Clients are often concerned regarding implementing a performance management process because a fair process can take a long time (potentially three to six months), substantial management and HR time will be involved in managing the process, it can be uncomfortable for both parties and cause distress to the employee. One option that employers may wish to consider in such circumstances is having “pre-termination negotiations” with the employee.
Over four years ago, the law was changed to introduce “pre termination negotiations”. Under section 111A of the Employment Rights Act 1996 “pre termination negotiations” mean any offers to negotiate or discussions held between an employer and an employee, before the termination of employment, with a view to the termination of that employee’s employment on terms agreed between the parties.
The new concept of “pre termination negotiations” was introduced because of issues with the “without prejudice” principle. The “without prejudice” principle provides that oral or written statements made in a genuine attempt to settle an existing dispute between the relevant parties are not admissible as evidence before a Court or Tribunal. It is important to note that this principle only applies if there is an existing dispute between the employer and the employee. The problem with the “without prejudice” principle in the employment context is that where, for example, an employer considers that there are issues in relation to an employee’s performance there may be no existing dispute between the employer and employee and the employee may not even be aware that there are concerns with his or her performance. It was risky in such a situation, before section 111A was introduced, for employers to have exploratory discussions with employees regarding a potential departure as these discussions could be admissible in subsequent Tribunal proceedings on the basis that the “without prejudice” principle did not apply. This stifled candid discussions where there were employment problems.
Section 111A and its conditions
“Pre-termination negotiations” are inadmissible in subsequent Tribunal proceedings for unfair dismissal. This means that if you have a pre-termination discussion with an employee and you and the employee are not able to agree departure terms, the employee (and you) cannot refer to the “pre termination negotiations” in any later Employment Tribunal proceedings.
It is important to note the ambit of section 111A:
- Section 111A only applies to an unfair dismissal claim or to a constructive unfair dismissal claim. If there are any risks that the employee may have a discrimination or whistleblowing claim, we would not therefore recommend that Section 111A is used since the conversations would be admissible in any subsequent Tribunal claim for discrimination and/or whistleblowing.
- Section 111A does not apply if there has been ‘improper behaviour’ in anything said or done in relation to the settlement negotiations. There is no exhaustive list as to what constitutes ‘improper behaviour’. However, it includes all forms of harassment and victimisation and putting undue pressure on a party, for example telling the employee that he or she will be dismissed if the settlement proposal is rejected.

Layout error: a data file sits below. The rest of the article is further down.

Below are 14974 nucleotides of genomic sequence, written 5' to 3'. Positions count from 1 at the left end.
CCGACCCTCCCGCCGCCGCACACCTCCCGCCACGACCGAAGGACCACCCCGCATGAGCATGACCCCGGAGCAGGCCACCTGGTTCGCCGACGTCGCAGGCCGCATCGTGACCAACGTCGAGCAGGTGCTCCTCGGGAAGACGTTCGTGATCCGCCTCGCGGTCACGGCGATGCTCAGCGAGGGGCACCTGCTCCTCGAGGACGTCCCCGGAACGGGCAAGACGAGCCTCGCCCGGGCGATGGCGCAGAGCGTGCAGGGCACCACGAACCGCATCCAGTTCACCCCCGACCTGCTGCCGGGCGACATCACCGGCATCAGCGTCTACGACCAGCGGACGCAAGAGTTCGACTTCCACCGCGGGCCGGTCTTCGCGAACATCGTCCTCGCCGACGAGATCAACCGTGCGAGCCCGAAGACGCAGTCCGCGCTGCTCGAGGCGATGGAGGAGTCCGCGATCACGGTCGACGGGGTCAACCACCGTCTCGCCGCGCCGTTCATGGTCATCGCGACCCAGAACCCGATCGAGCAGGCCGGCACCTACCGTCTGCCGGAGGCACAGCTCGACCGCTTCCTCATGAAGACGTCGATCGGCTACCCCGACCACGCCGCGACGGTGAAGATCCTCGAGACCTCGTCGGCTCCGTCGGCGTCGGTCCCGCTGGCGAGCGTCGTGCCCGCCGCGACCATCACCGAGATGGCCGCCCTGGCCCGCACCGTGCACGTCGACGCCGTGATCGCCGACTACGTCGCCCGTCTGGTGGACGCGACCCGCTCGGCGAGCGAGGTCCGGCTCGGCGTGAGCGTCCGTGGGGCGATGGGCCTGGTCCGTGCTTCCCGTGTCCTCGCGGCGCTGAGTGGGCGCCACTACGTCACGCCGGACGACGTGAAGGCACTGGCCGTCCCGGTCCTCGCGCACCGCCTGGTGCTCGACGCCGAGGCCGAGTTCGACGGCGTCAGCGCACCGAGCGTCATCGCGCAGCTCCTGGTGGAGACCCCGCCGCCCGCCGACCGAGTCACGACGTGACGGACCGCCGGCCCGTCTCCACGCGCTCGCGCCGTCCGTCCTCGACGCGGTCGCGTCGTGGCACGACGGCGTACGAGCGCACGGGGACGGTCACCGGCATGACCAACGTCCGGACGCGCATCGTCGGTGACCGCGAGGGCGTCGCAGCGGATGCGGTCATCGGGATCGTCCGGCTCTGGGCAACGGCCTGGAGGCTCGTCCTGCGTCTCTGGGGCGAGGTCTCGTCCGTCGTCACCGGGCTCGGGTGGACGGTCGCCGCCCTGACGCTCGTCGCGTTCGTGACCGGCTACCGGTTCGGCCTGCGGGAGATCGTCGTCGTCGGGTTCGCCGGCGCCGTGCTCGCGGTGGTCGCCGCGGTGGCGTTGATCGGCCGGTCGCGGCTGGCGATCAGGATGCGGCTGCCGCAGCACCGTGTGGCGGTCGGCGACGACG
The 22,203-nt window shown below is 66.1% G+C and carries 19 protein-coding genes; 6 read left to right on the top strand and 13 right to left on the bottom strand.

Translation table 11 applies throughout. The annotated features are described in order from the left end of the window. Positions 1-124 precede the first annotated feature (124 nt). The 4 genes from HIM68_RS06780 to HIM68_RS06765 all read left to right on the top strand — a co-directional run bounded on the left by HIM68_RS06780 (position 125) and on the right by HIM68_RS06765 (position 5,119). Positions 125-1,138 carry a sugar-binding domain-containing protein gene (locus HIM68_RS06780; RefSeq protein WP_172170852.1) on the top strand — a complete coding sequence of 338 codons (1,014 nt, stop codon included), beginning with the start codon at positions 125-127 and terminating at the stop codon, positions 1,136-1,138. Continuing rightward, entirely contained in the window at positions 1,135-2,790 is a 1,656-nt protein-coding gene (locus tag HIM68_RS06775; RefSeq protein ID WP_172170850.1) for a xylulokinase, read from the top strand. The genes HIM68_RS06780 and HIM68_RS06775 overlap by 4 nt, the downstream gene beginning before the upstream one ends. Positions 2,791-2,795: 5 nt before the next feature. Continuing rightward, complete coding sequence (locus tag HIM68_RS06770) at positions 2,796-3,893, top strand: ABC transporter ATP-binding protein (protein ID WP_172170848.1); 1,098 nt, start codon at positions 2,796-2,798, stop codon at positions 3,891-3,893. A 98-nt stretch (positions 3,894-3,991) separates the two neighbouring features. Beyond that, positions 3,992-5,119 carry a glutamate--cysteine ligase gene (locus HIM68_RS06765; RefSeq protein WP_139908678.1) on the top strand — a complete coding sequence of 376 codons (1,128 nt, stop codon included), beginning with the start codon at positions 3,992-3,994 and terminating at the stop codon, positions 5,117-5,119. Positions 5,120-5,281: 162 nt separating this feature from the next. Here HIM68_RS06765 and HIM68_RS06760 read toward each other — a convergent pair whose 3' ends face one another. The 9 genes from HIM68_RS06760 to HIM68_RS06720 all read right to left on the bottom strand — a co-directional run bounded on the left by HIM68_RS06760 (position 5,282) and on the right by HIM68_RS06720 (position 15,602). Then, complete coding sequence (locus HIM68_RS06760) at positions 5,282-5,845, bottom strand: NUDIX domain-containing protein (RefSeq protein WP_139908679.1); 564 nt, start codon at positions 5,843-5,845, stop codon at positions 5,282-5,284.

How to have a pre-termination discussion with an employee
We recommend the following:
- You give careful consideration to what you are going to say to the employee before you meet with them and you prepare a script.
- You begin the meeting explaining that you wish to have a confidential settlement discussion with them.
- You outline what the potential issues are with the employee’s performance and explain that one option (rather than having to go through a formal performance management route) is for you to propose some settlement terms to the employee.
- You set out what the proposed settlement terms are.
- In accordance with the ACAS Guidance on Settlement Agreements under section 111A of the Employment Rights Act 1996 (“the ACAS Guidance”) employees are given a minimum of 10 calendar days to consider the offer.
- You offer to meet with the employee if they would like to discuss during the negotiation period. The ACAS Guidance sets out that employees should be allowed to be accompanied at this meeting by a work colleague or trade union representative.
- No undue pressure is placed on the employee and he or she is informed that this is just an option and if he or she would prefer you can proceed with the formal performance management route.
- You confirm to the employee in writing what you have discussed.
The settlement terms should be covered in a Settlement Agreement whereby the employee is required to take independent legal advice regarding entering into the Settlement Agreement. This is because a Settlement Agreement is the only effective way of settling statutory employment claims such as unfair dismissal. Otherwise, you take the risk that you make the settlement payments to the employee and the employee still brings a claim in the Employment Tribunal.
Given the various conditions that apply to “pre-termination negotiations”, it is perhaps understandable that some employers may not have considered “pre-termination negotiations” as an option or are wary about them. However, provided the employer conducts “pre-termination negotiations” in accordance with the ACAS Guidance, the discussions could encourage an amicable and swift settlement which avoids a protracted formal process and significant expenditure of management time.
Whilst we hope this article has given you a feel for some of the considerations in respect of “pre-termination negotiations”, we would always advise that you take specific legal advice in respect of them. If you would like to discuss any of these issues, please contact any member of the Employment Team.